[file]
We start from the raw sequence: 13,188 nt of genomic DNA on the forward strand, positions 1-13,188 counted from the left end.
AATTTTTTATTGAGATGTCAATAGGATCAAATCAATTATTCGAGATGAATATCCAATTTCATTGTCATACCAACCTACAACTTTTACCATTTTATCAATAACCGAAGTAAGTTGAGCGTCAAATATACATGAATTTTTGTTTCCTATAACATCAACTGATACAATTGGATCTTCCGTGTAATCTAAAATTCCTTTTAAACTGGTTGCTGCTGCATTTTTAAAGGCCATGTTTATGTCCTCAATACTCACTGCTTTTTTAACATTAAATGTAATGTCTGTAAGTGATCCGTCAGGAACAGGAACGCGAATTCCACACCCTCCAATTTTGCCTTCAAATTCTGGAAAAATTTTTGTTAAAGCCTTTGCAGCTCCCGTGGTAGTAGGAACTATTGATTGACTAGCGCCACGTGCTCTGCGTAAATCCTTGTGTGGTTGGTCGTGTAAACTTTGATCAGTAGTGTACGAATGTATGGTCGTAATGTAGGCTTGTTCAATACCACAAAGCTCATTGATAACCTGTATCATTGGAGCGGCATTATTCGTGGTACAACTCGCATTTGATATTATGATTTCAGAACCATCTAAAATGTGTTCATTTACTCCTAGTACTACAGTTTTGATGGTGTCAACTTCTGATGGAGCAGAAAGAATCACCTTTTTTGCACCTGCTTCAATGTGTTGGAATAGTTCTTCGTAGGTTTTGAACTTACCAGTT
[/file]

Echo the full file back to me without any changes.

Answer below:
We start from the raw sequence: 13,188 nt of genomic DNA on the forward strand, positions 1-13,188 counted from the left end.
AATTTTTTATTGAGATGTCAATAGGATCAAATCAATTATTCGAGATGAATATCCAATTTCATTGTCATACCAACCTACAACTTTTACCATTTTATCAATAACCGAAGTAAGTTGAGCGTCAAATATACATGAATTTTTGTTTCCTATAACATCAACTGATACAATTGGATCTTCCGTGTAATCTAAAATTCCTTTTAAACTGGTTGCTGCTGCATTTTTAAAGGCCATGTTTATGTCCTCAATACTCACTGCTTTTTTAACATTAAATGTAATGTCTGTAAGTGATCCGTCAGGAACAGGAACGCGAATTCCACACCCTCCAATTTTGCCTTCAAATTCTGGAAAAATTTTTGTTAAAGCCTTTGCAGCTCCCGTGGTAGTAGGAACTATTGATTGACTAGCGCCACGTGCTCTGCGTAAATCCTTGTGTGGTTGGTCGTGTAAACTTTGATCAGTAGTGTACGAATGTATGGTCGTAATGTAGGCTTGTTCAATACCACAAAGCTCATTGATAACCTGTATCATTGGAGCGGCATTATTCGTGGTACAACTCGCATTTGATATTATGATTTCAGAACCATCTAAAATGTGTTCATTTACTCCTAGTACTACAGTTTTGATGGTGTCAACTTCTGATGGAGCAGAAAGAATCACCTTTTTTGCACCTGCTTCAATGTGTTGGAATAGTTCTTCGTAGGTTTTGAACTTACCAGTT